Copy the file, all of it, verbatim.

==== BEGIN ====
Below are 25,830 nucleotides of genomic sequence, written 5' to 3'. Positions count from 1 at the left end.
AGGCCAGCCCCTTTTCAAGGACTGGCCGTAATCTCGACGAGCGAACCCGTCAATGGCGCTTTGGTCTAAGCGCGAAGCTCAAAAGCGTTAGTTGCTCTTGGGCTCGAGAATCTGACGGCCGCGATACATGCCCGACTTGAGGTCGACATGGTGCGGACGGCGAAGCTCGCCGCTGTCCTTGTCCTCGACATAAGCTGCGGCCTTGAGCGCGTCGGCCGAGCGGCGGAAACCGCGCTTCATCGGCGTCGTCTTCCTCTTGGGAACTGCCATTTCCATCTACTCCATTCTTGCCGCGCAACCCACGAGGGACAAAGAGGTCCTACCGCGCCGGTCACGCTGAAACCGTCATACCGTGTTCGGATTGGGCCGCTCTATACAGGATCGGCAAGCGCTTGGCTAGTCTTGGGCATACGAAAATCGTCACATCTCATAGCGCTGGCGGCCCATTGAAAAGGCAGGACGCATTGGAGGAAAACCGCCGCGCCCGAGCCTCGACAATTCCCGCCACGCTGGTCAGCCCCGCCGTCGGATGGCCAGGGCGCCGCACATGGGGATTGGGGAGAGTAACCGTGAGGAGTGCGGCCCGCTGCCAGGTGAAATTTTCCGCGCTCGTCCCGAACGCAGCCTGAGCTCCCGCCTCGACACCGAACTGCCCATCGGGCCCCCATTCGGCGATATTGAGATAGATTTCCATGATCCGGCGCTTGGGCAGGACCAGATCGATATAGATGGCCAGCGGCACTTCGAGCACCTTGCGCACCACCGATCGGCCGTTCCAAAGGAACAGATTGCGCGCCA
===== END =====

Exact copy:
Below are 25,830 nucleotides of genomic sequence, written 5' to 3'. Positions count from 1 at the left end.
AGGCCAGCCCCTTTTCAAGGACTGGCCGTAATCTCGACGAGCGAACCCGTCAATGGCGCTTTGGTCTAAGCGCGAAGCTCAAAAGCGTTAGTTGCTCTTGGGCTCGAGAATCTGACGGCCGCGATACATGCCCGACTTGAGGTCGACATGGTGCGGACGGCGAAGCTCGCCGCTGTCCTTGTCCTCGACATAAGCTGCGGCCTTGAGCGCGTCGGCCGAGCGGCGGAAACCGCGCTTCATCGGCGTCGTCTTCCTCTTGGGAACTGCCATTTCCATCTACTCCATTCTTGCCGCGCAACCCACGAGGGACAAAGAGGTCCTACCGCGCCGGTCACGCTGAAACCGTCATACCGTGTTCGGATTGGGCCGCTCTATACAGGATCGGCAAGCGCTTGGCTAGTCTTGGGCATACGAAAATCGTCACATCTCATAGCGCTGGCGGCCCATTGAAAAGGCAGGACGCATTGGAGGAAAACCGCCGCGCCCGAGCCTCGACAATTCCCGCCACGCTGGTCAGCCCCGCCGTCGGATGGCCAGGGCGCCGCACATGGGGATTGGGGAGAGTAACCGTGAGGAGTGCGGCCCGCTGCCAGGTGAAATTTTCCGCGCTCGTCCCGAACGCAGCCTGAGCTCCCGCCTCGACACCGAACTGCCCATCGGGCCCCCATTCGGCGATATTGAGATAGATTTCCATGATCCGGCGCTTGGGCAGGACCAGATCGATATAGATGGCCAGCGGCACTTCGAGCACCTTGCGCACCACCGATCGGCCGTTCCAAAGGAACAGATTGCGCGCCA